Equinox 2016

By Peter Halstead

Moving circle of our matching time,
Even out our nights with days,
Shine the hours of the season’s climb
On the bed of our reclining rays,

The rings of morning on our souls,
Semaphores that shoal across the eye,
Uniformly spaced around the poles
And prisms of the sky,

Shadowed with the planet’s motion,
Clocks of hands that show the time,
The latitudes of rolling ocean
Between ascension and decline,

Compasses that cannot be adjusted,
That judge our distances by sight,
Harmonies of watches rusted
By the stars in breaking light—

Divide our hours with the blinds
Of noon on disintegrating places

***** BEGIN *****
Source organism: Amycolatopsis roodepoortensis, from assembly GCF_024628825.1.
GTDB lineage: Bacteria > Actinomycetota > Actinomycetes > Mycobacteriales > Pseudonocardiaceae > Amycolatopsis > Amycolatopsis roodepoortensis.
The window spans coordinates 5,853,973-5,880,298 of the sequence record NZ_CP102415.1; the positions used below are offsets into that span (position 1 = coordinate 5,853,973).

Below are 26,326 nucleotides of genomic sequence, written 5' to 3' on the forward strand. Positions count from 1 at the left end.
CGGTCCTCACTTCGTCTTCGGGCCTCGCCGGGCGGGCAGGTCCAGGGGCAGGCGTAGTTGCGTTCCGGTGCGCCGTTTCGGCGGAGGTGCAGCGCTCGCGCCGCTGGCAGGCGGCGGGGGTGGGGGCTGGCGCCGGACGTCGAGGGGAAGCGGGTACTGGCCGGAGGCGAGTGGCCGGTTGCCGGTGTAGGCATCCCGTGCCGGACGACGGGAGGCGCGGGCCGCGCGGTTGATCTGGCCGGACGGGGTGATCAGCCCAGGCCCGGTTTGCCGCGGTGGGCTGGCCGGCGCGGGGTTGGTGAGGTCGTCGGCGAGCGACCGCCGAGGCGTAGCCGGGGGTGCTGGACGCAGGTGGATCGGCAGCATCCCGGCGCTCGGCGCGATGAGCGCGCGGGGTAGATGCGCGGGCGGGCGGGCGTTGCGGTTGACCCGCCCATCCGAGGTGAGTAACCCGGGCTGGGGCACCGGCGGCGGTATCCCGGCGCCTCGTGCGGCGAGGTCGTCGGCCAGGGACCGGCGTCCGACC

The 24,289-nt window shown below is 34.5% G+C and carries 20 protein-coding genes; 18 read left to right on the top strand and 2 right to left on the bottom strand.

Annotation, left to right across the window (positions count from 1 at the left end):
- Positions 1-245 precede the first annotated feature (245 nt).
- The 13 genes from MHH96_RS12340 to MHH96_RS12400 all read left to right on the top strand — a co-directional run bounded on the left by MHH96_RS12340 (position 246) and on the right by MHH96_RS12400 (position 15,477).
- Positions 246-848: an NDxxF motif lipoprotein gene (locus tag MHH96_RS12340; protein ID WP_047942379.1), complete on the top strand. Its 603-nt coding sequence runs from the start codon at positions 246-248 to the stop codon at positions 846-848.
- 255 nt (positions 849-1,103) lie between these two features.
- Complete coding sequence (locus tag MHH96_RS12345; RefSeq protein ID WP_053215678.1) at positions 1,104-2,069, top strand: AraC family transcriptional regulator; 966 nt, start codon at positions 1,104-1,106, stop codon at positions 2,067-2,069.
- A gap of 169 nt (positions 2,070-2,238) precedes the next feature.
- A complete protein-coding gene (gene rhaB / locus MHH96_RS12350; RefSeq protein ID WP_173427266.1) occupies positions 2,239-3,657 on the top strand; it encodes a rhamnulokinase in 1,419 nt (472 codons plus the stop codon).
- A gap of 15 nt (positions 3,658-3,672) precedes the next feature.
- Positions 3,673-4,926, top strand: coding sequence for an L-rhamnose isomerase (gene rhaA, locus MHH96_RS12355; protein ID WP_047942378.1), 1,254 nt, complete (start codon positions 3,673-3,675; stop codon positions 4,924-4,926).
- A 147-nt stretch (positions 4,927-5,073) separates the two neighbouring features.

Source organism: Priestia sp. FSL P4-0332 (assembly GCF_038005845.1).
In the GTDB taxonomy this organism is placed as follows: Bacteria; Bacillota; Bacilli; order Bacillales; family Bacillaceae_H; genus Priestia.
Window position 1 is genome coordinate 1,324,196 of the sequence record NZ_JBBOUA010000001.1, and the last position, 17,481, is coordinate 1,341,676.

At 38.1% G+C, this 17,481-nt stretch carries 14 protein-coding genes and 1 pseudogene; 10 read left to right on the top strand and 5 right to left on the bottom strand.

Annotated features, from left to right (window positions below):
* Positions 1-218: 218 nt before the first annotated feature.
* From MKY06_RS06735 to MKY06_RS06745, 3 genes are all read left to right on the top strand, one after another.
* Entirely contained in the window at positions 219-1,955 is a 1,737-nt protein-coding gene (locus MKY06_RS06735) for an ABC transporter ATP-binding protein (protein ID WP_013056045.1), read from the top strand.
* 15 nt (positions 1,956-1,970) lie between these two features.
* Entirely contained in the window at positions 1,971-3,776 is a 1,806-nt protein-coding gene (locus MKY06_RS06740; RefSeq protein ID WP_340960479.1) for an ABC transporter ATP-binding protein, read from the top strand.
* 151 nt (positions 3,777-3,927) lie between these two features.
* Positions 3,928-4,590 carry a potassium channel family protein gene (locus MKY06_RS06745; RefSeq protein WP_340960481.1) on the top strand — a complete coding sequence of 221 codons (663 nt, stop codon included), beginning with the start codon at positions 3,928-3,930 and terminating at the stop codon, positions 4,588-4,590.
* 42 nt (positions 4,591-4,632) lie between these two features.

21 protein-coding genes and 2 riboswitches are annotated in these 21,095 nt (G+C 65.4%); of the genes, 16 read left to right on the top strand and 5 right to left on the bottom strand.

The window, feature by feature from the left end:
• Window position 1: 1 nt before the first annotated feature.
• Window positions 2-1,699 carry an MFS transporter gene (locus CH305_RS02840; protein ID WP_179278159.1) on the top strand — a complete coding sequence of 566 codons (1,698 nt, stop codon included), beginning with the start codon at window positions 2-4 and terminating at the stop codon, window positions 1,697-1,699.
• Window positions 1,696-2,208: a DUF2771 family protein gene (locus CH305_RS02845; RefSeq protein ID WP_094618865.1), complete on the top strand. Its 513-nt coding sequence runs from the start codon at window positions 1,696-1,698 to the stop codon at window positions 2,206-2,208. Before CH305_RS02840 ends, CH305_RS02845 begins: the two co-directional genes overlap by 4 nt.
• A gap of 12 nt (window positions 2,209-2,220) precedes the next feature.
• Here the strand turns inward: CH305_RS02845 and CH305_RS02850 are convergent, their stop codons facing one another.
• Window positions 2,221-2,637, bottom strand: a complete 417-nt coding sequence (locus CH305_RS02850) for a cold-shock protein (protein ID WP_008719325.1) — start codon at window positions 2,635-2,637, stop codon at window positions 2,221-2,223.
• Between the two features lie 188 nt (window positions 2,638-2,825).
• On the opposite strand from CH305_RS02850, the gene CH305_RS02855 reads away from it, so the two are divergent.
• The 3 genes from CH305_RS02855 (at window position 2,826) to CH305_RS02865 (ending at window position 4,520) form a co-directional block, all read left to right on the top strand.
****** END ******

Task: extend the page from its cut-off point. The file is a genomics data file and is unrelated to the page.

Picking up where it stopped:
And winters with the lines
Of our aligning faces:

Wind our summers with the sun,
With a hemisphere of equal style—
True North of age’s pendulum
And earth’s apparent human dial.

March 22nd, 2016


I wrote this lamentation over a family member’s health on the Rio Grande trail in Aspen, looking up at the tombstone-like trees silhouetted on Red Mountain against a storm, but with intense polarized blue showing between their trunks. As it was the day after the spring equinox, I felt equal parts despair and hope, reflected, always obligingly, in the weather.